ripped
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23 Feb 2013, 7:09 pm

Please don't be offended.
God for me is a fact of personal experience. I have no other sane option but to believe in God.

I asked the question before because it is likely that the answer may be of the same vein as your question. I guessed that.

With regards to your question of 'outside of time and space', I rationalized it as the classical Newtonian type universe of our experience is a special circumstance. That this bubble of space time universe of ours exists within an underlying timeless quantum existence.



Drone
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25 Feb 2013, 3:14 pm

I heard that scientists have discovered evidence for a particle that has the ability to destroy space and time. This particle creates some kind of randomness in the universe that will eventually, in hundreds of billions of years, lead to the universe just ceasing to exist. Something must replace space and time after it ceases to exist, something not space and time or perhaps new space and time. Wait, it's the Higgs Boson particle. Also, if beings from other dimensions can interact with ours, they could be the divine beings religion is based. I am protestant and my theories could be entirely wrong or right, I've no idea neither do I assume.


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ripped
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27 Feb 2013, 6:52 pm

How does that make you feel?



Kon
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27 Feb 2013, 7:14 pm

I'm not very knowledgeable about the various quantum theories of gravity but a number of them try to do away with spacetime. And some physicists, like Gisin, who are convinced that violation of Bell's implies that nature is non-local, further argue that nonlocal quantum correlations would appear to emerge, from "outside" space-time:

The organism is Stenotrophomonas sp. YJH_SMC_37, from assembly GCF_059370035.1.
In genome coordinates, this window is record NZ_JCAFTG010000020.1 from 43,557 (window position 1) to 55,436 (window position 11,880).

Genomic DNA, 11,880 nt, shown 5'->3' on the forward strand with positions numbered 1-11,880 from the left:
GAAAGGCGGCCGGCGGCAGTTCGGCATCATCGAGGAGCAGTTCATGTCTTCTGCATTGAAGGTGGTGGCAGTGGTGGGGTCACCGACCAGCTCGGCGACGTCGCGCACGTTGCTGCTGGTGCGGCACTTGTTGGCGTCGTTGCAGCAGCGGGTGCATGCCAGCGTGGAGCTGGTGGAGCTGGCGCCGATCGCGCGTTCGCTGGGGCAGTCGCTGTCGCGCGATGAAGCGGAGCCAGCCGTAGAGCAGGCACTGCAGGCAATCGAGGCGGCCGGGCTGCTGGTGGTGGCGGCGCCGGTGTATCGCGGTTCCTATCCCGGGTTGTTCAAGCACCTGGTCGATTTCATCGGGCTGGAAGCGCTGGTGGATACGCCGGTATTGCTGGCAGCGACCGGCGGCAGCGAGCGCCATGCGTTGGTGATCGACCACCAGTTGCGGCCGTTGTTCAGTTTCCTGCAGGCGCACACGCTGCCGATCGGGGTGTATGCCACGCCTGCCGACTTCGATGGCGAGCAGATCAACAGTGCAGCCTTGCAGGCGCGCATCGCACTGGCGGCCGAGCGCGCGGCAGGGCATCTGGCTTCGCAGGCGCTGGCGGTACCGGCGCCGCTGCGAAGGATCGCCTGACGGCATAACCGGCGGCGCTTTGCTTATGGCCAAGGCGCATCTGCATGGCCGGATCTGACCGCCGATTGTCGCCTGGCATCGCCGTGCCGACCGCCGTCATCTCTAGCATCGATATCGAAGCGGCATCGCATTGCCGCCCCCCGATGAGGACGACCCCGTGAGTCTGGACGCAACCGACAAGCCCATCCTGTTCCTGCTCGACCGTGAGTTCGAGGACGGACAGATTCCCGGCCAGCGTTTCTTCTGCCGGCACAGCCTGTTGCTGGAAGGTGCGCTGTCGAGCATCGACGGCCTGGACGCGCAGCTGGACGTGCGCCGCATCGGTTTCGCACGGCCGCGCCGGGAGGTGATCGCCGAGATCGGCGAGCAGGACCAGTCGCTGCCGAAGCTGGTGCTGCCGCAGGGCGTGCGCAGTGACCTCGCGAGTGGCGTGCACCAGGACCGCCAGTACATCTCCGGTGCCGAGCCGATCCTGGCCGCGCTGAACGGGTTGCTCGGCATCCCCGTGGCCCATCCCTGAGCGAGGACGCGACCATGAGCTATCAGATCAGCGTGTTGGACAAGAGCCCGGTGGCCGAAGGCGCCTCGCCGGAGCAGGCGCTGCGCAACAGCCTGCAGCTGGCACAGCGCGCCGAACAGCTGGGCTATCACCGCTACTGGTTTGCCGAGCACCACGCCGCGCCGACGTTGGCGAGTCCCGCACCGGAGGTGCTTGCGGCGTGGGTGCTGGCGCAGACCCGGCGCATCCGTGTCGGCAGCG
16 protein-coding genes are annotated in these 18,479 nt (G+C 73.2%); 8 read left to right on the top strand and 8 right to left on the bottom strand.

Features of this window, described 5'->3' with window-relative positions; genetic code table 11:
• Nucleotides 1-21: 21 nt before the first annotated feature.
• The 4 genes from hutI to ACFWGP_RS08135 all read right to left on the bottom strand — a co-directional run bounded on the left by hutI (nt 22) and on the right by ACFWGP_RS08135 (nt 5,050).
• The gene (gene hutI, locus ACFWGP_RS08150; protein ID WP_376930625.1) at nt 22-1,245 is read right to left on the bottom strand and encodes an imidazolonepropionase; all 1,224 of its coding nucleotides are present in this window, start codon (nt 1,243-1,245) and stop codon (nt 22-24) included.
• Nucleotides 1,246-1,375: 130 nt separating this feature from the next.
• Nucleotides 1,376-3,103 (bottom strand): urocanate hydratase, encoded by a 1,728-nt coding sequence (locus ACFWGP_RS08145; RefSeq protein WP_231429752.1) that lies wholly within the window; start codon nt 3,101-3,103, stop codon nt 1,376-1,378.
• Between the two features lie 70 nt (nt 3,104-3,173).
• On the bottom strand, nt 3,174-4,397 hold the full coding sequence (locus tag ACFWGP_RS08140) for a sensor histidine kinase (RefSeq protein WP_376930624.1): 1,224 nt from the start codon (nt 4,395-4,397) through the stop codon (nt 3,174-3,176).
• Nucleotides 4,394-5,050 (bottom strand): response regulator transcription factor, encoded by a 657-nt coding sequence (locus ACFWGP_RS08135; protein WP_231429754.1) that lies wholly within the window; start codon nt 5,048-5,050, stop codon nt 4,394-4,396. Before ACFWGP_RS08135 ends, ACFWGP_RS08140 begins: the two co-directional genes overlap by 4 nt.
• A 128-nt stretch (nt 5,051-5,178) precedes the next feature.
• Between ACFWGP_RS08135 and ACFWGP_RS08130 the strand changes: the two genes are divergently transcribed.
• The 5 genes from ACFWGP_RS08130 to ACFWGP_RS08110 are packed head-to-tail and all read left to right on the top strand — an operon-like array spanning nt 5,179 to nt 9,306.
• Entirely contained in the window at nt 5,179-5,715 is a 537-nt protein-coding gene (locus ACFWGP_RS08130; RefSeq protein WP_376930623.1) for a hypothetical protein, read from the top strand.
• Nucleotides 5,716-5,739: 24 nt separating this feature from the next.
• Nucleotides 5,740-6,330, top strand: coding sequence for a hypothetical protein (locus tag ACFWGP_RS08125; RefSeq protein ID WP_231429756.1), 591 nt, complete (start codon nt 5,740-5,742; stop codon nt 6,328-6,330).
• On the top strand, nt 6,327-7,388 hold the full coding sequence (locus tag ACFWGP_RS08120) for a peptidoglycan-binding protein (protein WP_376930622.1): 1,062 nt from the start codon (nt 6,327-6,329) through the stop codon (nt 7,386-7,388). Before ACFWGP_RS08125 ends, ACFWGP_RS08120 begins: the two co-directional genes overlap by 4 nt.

Quote:
To put the tension in other words: no story in space-time can tell us how nonlocal correlations happen, hence nonlocal quantum correlations seem to emerge, somehow, from outside space-time.

Quantum nonlocality: How does Nature perform the trick?
http://lanl.arxiv.org/pdf/0912.1475.pdf
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If so, whatever causes entanglement does not travel from one place to the other; the category of “place” simply isn't meaningful to it. It might be said to lie *beyond* spacetime. Two particles that are half a world apart are, in some deeper sense, right on top of each other. If some level of reality underlies quantum mechanics, that level must be non-spatial.

How Quantum Entanglement Transcends Space and Time
http://www.fqxi.org/community/forum/topic/994?search=1

But since only entities localized in spacetime can ever be observed, it's not clear if "progress" can be made on this issue which kind of hi-lites Einstein's concerns witn non-locality/non-separability; nevertheless, I found these 2 questions/problems discussed in the paper below very interesting:
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...we define a theory to be empirically incoherent in case the truth of the theory undermines our empirical justification for believing it to be true. Thus, goes the worry, if a theory rejects the fundamental existence of spacetime, it is threatened with empirical incoherence because it entails that there are, fundamentally, no local beables situated in spacetime; but since any observations are of local beables, doesn't it then follow that none of our supposed observations are anything of the kind? The only escape would be if spacetime were in some way derived or (to use the term in a very general sense, as physicists do) 'emergent' from the theory. But the problem is that without fundamental spacetime, it is very hard to see how familiar space and time and the attendant notion of locality could emerge in some way...at least without some concrete proposals on the table.

Maudlin quoted in that paper also makes this point which the author refers to and ultimately criticizes (e.g. the bolded part) as Maudlin's challenge:
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But one might also try instead to derive a physical structure with the form of local beables from a basic ontology that does not postulate them. This would allow the theory to make contact with evidence still at the level of local beables, but would also insist that, at a fundamental level, the local structure is not itself primitive...This approach turns critically on what such a derivation of something isomorphic to local structure would look like, where the derived structure deserves to be regarded as physically salient (rather than merely mathematically definable). Until we know how to identify physically serious derivative structure, it is not clear how to implement this strategy.

Emergent spacetime and Empirical (In)coherence
http://arxiv.org/pdf/1206.6290.pdf